Mokira: Hateless

Wolf Eyes: Black Wing Over the Sand
iDEAL/Kning Disk

Before deciding that Hateless is a merciless plunge into electronic noise-making, consider the humor—feeble perhaps—that Andreas Tilliander brings to his sixth Mokira album in substituting “hate” for “love” in the album's titles: Hateless becomes Loveless, “Hand in Ghate” becomes—wait for it—“Hand in Glove,” and so on. All kidding aside, the album may be the most uncompromising release yet from the Swedish producer; certainly it's his most visceral. Tilliander lists gear on the inner sleeve, and it's immediately apparent that the equipment used—generators, sequencers, and effects (Korg MS20, Korg MS50, Roland TB-303, etc.)—excludes computer, suggesting that the album's material is analogue in origin. The music's ‘ambient industrial' character gets a full workout with rippling, bass-heavy lines flowing like magma through six cavernous soundscapes, two of them thirteen minutes each. Tilliander relentlessly picks and scratches a scab in the first, “Hate Me Like I Do,” where squalls repeat as incessantly as a centipede burrowing into one's cranium until a churning rhythm rumbles to the surface at the ten-minute mark, imposing some semblance of control. The closer “True Hate Will Find You in the End” resembles the distorted amplifications of a vibrating washing machine that grows increasingly violent and out-of-control. Like his 2003 Type release, Album, the darker Hateless flows uninterruptedly from one track to the next, enabling the listener to hear it as a single, large-scale work of mutating character.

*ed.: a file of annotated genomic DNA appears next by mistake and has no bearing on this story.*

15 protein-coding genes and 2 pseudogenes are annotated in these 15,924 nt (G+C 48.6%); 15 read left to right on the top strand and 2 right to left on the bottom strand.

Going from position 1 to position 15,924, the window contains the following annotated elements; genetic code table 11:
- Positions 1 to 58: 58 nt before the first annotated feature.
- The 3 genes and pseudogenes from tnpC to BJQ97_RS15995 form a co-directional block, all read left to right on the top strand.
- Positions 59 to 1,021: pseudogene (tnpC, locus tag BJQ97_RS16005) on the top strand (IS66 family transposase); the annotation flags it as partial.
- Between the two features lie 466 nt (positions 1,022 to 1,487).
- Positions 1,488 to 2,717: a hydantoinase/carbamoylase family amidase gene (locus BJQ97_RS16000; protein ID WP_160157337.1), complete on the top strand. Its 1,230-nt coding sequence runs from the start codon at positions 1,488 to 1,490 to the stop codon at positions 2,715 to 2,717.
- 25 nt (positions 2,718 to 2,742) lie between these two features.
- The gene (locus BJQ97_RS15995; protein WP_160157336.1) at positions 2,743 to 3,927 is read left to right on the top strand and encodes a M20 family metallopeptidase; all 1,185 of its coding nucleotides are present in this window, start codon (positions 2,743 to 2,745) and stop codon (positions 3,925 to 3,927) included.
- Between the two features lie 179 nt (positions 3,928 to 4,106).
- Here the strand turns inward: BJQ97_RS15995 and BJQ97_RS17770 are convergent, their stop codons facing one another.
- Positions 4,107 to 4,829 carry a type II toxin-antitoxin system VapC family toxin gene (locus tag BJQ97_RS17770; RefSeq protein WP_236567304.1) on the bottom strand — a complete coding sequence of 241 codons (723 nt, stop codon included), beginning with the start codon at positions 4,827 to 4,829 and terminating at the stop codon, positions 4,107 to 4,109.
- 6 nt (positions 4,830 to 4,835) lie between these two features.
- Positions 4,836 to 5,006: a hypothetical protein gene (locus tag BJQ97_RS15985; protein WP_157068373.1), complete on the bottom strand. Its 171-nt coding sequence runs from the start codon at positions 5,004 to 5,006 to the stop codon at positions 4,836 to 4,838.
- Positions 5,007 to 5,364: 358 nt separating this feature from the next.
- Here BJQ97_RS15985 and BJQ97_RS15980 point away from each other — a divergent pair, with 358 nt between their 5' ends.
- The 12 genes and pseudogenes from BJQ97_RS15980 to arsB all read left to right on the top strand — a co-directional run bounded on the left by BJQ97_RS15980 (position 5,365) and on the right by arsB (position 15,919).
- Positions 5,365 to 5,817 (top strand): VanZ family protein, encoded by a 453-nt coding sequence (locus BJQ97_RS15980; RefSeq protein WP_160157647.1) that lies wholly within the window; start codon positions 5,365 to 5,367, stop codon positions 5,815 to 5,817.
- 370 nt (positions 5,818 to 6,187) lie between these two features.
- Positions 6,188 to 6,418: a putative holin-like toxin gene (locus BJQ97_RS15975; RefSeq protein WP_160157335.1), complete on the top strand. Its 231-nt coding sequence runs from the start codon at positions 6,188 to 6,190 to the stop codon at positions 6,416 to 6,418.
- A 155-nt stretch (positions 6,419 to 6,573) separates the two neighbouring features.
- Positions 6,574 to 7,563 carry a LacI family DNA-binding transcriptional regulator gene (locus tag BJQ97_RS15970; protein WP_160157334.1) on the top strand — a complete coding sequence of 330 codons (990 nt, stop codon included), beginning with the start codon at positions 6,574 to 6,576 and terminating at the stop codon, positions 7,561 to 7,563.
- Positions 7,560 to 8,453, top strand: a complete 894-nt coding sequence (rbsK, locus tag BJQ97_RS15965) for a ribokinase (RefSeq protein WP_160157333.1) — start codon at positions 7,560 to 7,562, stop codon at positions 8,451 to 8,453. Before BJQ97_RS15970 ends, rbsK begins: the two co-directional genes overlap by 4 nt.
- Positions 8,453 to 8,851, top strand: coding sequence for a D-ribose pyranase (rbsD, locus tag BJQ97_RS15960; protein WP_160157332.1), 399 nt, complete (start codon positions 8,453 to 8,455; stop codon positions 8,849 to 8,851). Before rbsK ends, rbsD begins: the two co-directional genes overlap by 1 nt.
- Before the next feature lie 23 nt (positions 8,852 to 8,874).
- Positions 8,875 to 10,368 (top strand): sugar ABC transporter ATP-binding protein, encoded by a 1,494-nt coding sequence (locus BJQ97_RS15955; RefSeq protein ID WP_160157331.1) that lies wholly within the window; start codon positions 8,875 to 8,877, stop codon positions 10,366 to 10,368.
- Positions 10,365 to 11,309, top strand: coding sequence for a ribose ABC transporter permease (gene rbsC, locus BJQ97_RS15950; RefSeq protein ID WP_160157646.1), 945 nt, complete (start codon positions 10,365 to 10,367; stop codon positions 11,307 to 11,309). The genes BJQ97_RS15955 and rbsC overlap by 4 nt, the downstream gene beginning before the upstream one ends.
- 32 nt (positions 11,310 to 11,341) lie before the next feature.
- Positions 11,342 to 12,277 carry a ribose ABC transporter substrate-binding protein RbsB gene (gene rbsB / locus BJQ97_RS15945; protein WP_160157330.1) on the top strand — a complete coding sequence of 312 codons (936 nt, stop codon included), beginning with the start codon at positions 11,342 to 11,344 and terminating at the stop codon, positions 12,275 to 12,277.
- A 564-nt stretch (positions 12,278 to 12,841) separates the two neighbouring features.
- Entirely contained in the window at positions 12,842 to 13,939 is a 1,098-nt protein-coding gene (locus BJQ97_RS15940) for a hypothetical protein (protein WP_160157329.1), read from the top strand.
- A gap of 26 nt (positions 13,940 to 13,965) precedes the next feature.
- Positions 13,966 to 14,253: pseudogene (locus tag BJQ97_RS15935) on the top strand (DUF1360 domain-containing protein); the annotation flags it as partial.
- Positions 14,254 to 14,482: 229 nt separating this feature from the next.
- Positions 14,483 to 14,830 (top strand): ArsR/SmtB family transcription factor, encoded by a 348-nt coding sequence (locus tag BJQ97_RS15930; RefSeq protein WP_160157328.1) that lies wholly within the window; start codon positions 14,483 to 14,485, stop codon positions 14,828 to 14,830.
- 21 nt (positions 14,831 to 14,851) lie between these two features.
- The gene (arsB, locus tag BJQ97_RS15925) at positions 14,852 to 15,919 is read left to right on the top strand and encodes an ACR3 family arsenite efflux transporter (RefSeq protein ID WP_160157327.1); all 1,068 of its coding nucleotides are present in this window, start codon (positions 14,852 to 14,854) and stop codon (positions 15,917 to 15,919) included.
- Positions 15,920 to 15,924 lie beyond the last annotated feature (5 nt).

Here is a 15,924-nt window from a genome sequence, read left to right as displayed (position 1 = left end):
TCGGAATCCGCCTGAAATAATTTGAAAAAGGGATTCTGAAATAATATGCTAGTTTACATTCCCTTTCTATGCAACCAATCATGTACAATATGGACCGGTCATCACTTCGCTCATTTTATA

Brutalizing stuff of which nightmares are made, Black Wings Over The Sand is the perfect complement to Hateless. Wolf Eyes' (Nathan Young, John Olson, and Mike Connelly) recording unfurls in a long, drawn-out metallic groan of thirty-five minute duration. The piece isn't a crushing detonation (though in its final minutes comes close) but a funereal crawl through an incinerated landscape of writhing drones, high-pitched screeches, and metallic shards. At various times, the strangulated cry of an electric guitar is heard alongside the thrusting lurch while anomalous bird chirps occasionally resound over the ruins. Midway through, the piece slows to a seeming halt, taking a moment to survey a worker's evisceration of electronic appliances over here and another's sadistic destruction of torture machinery over there. As ritualistic as the satanic operation adorning the cover and as dark as the deepest center of a black hole, this brain-addling addition to Wolf Eyes' ridiculously large discography is so willfully grotesque it makes Throbbing Gristle sound like The Carpenters.

July 2007